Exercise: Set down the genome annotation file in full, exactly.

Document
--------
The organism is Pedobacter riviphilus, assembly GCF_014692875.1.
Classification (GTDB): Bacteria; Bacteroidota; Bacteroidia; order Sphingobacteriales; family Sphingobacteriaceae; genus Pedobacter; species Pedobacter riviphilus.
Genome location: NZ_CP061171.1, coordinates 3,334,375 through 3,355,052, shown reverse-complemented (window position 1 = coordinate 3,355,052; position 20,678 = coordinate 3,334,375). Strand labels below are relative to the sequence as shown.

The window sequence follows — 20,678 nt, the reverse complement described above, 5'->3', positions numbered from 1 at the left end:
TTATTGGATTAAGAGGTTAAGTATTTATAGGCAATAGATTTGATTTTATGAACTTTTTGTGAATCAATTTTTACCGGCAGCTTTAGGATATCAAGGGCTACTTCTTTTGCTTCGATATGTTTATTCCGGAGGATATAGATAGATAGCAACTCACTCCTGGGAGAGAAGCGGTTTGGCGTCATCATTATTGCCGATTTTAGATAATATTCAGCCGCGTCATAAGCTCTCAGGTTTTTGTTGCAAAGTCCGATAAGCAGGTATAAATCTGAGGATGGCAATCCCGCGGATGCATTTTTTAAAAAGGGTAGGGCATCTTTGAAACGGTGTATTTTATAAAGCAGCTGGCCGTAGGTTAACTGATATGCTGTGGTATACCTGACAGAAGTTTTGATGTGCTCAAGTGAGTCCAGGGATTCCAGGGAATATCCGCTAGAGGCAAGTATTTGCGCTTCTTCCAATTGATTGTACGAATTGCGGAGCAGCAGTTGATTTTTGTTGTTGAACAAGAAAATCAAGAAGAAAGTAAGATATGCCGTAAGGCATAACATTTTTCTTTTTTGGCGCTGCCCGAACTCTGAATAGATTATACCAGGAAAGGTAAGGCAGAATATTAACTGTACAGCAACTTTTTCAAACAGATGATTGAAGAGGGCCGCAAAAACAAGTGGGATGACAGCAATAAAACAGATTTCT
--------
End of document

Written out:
The organism is Pedobacter riviphilus, assembly GCF_014692875.1.
Classification (GTDB): Bacteria; Bacteroidota; Bacteroidia; order Sphingobacteriales; family Sphingobacteriaceae; genus Pedobacter; species Pedobacter riviphilus.
Genome location: NZ_CP061171.1, coordinates 3,334,375 through 3,355,052, shown reverse-complemented (window position 1 = coordinate 3,355,052; position 20,678 = coordinate 3,334,375). Strand labels below are relative to the sequence as shown.

The window sequence follows — 20,678 nt, the reverse complement described above, 5'->3', positions numbered from 1 at the left end:
TTATTGGATTAAGAGGTTAAGTATTTATAGGCAATAGATTTGATTTTATGAACTTTTTGTGAATCAATTTTTACCGGCAGCTTTAGGATATCAAGGGCTACTTCTTTTGCTTCGATATGTTTATTCCGGAGGATATAGATAGATAGCAACTCACTCCTGGGAGAGAAGCGGTTTGGCGTCATCATTATTGCCGATTTTAGATAATATTCAGCCGCGTCATAAGCTCTCAGGTTTTTGTTGCAAAGTCCGATAAGCAGGTATAAATCTGAGGATGGCAATCCCGCGGATGCATTTTTTAAAAAGGGTAGGGCATCTTTGAAACGGTGTATTTTATAAAGCAGCTGGCCGTAGGTTAACTGATATGCTGTGGTATACCTGACAGAAGTTTTGATGTGCTCAAGTGAGTCCAGGGATTCCAGGGAATATCCGCTAGAGGCAAGTATTTGCGCTTCTTCCAATTGATTGTACGAATTGCGGAGCAGCAGTTGATTTTTGTTGTTGAACAAGAAAATCAAGAAGAAAGTAAGATATGCCGTAAGGCATAACATTTTTCTTTTTTGGCGCTGCCCGAACTCTGAATAGATTATACCAGGAAAGGTAAGGCAGAATATTAACTGTACAGCAACTTTTTCAAACAGATGATTGAAGAGGGCCGCAAAAACAAGTGGGATGACAGCAATAAAACAGATTTCT